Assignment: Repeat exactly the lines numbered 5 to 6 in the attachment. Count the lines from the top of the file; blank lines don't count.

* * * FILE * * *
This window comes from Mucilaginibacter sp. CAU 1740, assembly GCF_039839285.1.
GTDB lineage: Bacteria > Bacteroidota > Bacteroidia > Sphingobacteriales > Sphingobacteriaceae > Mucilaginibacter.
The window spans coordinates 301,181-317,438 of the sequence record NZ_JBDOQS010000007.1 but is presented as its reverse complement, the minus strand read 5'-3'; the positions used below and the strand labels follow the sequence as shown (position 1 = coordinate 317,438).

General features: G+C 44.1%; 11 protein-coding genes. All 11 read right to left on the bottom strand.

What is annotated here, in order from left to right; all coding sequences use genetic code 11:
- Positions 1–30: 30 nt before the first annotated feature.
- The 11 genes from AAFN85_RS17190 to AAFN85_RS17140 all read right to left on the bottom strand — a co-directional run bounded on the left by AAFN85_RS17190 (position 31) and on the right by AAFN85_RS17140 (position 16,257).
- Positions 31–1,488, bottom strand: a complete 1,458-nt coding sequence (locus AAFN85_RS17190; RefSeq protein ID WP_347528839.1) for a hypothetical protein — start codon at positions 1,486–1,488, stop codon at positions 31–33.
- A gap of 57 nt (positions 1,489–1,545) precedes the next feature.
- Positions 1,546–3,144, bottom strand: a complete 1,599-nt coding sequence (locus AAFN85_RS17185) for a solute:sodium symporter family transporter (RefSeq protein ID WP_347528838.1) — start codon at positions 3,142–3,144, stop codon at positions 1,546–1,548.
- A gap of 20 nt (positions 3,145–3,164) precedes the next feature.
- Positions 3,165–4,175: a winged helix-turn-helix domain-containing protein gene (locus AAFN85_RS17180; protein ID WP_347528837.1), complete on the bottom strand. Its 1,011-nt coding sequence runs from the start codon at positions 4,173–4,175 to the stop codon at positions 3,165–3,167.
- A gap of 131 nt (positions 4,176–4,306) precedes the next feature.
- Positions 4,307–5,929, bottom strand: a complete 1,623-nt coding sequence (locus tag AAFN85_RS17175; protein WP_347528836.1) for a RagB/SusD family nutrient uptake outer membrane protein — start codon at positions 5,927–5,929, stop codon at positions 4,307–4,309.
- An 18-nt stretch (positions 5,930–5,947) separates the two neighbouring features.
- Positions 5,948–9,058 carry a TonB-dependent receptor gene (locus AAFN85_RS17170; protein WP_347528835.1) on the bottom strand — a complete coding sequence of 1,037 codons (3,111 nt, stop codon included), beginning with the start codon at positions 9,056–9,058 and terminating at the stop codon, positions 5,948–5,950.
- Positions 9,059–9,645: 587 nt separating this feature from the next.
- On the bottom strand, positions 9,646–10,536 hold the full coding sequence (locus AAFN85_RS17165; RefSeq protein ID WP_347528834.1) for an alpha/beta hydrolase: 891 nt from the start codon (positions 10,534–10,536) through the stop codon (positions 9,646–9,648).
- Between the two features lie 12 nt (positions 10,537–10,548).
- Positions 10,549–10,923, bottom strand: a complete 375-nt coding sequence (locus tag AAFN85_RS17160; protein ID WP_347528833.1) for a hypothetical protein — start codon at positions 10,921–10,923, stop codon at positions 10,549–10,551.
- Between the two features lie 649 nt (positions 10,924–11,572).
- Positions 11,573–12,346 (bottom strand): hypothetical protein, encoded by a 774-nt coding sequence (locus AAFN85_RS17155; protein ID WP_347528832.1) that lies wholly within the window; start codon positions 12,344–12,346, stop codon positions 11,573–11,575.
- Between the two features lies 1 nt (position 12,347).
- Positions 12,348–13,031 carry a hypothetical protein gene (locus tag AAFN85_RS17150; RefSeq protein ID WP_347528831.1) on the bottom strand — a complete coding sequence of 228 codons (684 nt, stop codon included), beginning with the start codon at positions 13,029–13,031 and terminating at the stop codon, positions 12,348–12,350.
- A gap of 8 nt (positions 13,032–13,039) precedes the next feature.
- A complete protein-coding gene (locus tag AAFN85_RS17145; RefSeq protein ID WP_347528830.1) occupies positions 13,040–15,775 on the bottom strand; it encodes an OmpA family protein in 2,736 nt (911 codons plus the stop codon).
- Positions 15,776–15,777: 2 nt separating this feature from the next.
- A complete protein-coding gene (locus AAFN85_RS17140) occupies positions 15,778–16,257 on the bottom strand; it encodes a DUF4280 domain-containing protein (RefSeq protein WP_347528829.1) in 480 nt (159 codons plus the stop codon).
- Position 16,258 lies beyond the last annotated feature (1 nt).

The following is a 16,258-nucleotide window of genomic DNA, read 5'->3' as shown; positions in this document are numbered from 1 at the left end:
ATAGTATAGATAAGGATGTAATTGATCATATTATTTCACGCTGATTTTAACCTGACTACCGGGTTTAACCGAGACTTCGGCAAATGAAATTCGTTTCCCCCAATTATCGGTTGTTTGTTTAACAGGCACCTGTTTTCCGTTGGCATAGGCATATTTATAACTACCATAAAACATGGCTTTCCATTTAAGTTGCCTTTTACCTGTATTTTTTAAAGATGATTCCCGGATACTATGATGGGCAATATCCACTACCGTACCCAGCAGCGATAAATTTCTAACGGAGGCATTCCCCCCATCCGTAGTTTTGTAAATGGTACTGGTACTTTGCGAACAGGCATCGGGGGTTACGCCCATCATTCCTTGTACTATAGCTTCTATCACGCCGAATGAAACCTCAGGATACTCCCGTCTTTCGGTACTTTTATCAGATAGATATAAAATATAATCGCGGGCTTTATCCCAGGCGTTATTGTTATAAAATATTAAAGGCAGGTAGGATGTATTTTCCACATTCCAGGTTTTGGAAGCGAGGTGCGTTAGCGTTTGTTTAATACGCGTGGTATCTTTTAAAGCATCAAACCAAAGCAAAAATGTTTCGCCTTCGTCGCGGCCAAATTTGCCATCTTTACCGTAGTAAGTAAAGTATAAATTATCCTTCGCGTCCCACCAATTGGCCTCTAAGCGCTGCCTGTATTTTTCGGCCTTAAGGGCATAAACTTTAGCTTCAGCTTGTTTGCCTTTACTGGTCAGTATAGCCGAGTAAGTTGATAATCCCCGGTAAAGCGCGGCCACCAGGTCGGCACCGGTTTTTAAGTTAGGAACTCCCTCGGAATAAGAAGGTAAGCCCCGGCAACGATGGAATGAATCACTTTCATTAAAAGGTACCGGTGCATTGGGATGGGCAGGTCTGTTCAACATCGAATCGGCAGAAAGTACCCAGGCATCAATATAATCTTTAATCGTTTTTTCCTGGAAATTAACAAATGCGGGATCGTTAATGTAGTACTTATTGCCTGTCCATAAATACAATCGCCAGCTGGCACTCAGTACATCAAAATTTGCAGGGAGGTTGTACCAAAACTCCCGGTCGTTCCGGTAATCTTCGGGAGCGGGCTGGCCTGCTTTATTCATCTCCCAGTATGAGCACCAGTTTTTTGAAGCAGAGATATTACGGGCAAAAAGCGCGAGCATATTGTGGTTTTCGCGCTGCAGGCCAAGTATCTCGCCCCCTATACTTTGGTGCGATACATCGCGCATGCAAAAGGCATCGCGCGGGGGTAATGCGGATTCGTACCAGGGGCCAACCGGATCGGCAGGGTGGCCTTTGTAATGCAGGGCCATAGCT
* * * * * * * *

What is annotated here, in order from left to right; all coding sequences use genetic code 11:
- Positions 1–30: 30 nt before the first annotated feature.